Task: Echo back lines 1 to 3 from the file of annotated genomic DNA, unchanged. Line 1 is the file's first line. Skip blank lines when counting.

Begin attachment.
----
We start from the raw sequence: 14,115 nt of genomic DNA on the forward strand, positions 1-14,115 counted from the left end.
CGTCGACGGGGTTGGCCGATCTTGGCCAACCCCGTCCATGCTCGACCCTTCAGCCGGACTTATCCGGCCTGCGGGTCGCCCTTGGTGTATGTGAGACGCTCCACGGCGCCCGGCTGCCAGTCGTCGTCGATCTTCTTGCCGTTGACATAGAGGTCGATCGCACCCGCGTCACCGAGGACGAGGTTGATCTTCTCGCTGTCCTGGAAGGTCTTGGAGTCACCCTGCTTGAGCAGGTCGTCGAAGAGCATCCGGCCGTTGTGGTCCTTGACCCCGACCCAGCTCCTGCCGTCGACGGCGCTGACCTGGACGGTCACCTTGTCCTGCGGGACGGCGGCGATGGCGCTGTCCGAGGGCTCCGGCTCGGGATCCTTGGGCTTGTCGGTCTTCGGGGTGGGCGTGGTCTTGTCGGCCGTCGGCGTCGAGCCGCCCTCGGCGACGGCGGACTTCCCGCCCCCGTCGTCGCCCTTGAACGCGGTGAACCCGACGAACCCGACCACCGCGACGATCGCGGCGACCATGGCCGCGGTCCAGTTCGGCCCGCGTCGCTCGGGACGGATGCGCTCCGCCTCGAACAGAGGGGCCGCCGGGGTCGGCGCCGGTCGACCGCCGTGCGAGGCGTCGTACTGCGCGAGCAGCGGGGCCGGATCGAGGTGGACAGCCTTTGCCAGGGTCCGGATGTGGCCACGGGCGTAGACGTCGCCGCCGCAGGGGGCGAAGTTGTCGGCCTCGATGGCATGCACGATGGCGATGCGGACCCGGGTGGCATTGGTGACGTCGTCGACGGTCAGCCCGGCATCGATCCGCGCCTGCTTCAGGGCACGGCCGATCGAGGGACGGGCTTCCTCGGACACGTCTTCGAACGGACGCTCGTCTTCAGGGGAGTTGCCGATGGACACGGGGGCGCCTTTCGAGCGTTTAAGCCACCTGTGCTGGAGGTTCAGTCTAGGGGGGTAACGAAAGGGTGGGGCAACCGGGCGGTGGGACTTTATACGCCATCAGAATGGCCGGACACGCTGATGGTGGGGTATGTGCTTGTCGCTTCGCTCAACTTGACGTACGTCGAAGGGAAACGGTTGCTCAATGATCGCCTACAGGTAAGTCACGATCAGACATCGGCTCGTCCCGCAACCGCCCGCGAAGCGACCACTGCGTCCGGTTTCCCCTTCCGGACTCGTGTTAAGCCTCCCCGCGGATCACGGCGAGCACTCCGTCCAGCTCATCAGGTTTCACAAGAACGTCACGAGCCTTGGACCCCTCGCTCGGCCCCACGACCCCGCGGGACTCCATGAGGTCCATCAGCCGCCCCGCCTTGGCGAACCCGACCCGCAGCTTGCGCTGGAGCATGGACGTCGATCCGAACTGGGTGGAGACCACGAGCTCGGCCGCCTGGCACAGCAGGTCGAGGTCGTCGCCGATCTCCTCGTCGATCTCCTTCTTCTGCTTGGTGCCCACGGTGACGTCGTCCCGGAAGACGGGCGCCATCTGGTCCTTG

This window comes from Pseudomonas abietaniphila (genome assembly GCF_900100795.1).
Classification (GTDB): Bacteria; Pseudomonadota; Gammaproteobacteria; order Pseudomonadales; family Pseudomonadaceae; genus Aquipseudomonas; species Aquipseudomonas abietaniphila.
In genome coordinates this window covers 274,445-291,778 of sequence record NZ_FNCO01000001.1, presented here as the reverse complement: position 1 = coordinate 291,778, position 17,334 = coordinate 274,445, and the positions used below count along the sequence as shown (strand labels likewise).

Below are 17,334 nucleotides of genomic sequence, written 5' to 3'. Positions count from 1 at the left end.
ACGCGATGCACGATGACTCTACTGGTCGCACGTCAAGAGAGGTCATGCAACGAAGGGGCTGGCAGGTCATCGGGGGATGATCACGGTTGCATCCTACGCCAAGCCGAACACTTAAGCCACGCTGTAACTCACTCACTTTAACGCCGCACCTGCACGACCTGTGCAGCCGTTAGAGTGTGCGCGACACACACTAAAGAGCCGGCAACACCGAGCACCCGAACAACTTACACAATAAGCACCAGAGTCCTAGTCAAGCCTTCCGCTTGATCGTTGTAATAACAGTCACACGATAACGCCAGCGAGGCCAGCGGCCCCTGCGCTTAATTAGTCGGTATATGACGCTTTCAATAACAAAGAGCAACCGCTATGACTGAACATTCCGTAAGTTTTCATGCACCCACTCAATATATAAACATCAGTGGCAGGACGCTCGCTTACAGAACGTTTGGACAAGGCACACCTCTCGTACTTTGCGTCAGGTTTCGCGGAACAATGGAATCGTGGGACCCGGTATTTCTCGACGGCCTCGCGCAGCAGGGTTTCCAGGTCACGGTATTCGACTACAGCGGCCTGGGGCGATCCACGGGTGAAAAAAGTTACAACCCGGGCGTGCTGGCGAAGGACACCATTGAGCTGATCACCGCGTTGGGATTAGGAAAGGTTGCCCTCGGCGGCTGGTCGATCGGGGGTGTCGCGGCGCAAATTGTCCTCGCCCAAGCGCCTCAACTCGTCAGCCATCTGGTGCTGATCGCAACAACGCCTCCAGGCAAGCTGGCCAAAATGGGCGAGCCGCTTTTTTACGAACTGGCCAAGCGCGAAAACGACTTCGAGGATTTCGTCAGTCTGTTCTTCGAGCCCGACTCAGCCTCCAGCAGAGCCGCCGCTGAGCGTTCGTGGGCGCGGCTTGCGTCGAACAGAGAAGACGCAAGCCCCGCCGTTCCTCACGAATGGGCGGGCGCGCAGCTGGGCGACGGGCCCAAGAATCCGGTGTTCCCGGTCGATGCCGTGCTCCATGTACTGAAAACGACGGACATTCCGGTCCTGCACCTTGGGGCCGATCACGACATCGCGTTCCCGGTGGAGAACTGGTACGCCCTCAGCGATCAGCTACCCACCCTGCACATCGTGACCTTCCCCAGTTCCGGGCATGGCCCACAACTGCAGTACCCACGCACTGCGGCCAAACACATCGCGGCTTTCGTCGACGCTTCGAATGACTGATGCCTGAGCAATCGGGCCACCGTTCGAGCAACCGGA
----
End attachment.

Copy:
We start from the raw sequence: 14,115 nt of genomic DNA on the forward strand, positions 1-14,115 counted from the left end.
CGTCGACGGGGTTGGCCGATCTTGGCCAACCCCGTCCATGCTCGACCCTTCAGCCGGACTTATCCGGCCTGCGGGTCGCCCTTGGTGTATGTGAGACGCTCCACGGCGCCCGGCTGCCAGTCGTCGTCGATCTTCTTGCCGTTGACATAGAGGTCGATCGCACCCGCGTCACCGAGGACGAGGTTGATCTTCTCGCTGTCCTGGAAGGTCTTGGAGTCACCCTGCTTGAGCAGGTCGTCGAAGAGCATCCGGCCGTTGTGGTCCTTGACCCCGACCCAGCTCCTGCCGTCGACGGCGCTGACCTGGACGGTCACCTTGTCCTGCGGGACGGCGGCGATGGCGCTGTCCGAGGGCTCCGGCTCGGGATCCTTGGGCTTGTCGGTCTTCGGGGTGGGCGTGGTCTTGTCGGCCGTCGGCGTCGAGCCGCCCTCGGCGACGGCGGACTTCCCGCCCCCGTCGTCGCCCTTGAACGCGGTGAACCCGACGAACCCGACCACCGCGACGATCGCGGCGACCATGGCCGCGGTCCAGTTCGGCCCGCGTCGCTCGGGACGGATGCGCTCCGCCTCGAACAGAGGGGCCGCCGGGGTCGGCGCCGGTCGACCGCCGTGCGAGGCGTCGTACTGCGCGAGCAGCGGGGCCGGATCGAGGTGGACAGCCTTTGCCAGGGTCCGGATGTGGCCACGGGCGTAGACGTCGCCGCCGCAGGGGGCGAAGTTGTCGGCCTCGATGGCATGCACGATGGCGATGCGGACCCGGGTGGCATTGGTGACGTCGTCGACGGTCAGCCCGGCATCGATCCGCGCCTGCTTCAGGGCACGGCCGATCGAGGGACGGGCTTCCTCGGACACGTCTTCGAACGGACGCTCGTCTTCAGGGGAGTTGCCGATGGACACGGGGGCGCCTTTCGAGCGTTTAAGCCACCTGTGCTGGAGGTTCAGTCTAGGGGGGTAACGAAAGGGTGGGGCAACCGGGCGGTGGGACTTTATACGCCATCAGAATGGCCGGACACGCTGATGGTGGGGTATGTGCTTGTCGCTTCGCTCAACTTGACGTACGTCGAAGGGAAACGGTTGCTCAATGATCGCCTACAGGTAAGTCACGATCAGACATCGGCTCGTCCCGCAACCGCCCGCGAAGCGACCACTGCGTCCGGTTTCCCCTTCCGGACTCGTGTTAAGCCTCCCCGCGGATCACGGCGAGCACTCCGTCCAGCTCATCAGGTTTCACAAGAACGTCACGAGCCTTGGACCCCTCGCTCGGCCCCACGACCCCGCGGGACTCCATGAGGTCCATCAGCCGCCCCGCCTTGGCGAACCCGACCCGCAGCTTGCGCTGGAGCATGGACGTCGATCCGAACTGGGTGGAGACCACGAGCTCGGCCGCCTGGCACAGCAGGTCGAGGTCGTCGCCGATCTCCTCGTCGATCTCCTTCTTCTGCTTGGTGCCCACGGTGACGTCGTCCCGGAAGACGGGCGCCATCTGGTCCTTG

This window comes from Pseudomonas abietaniphila (genome assembly GCF_900100795.1).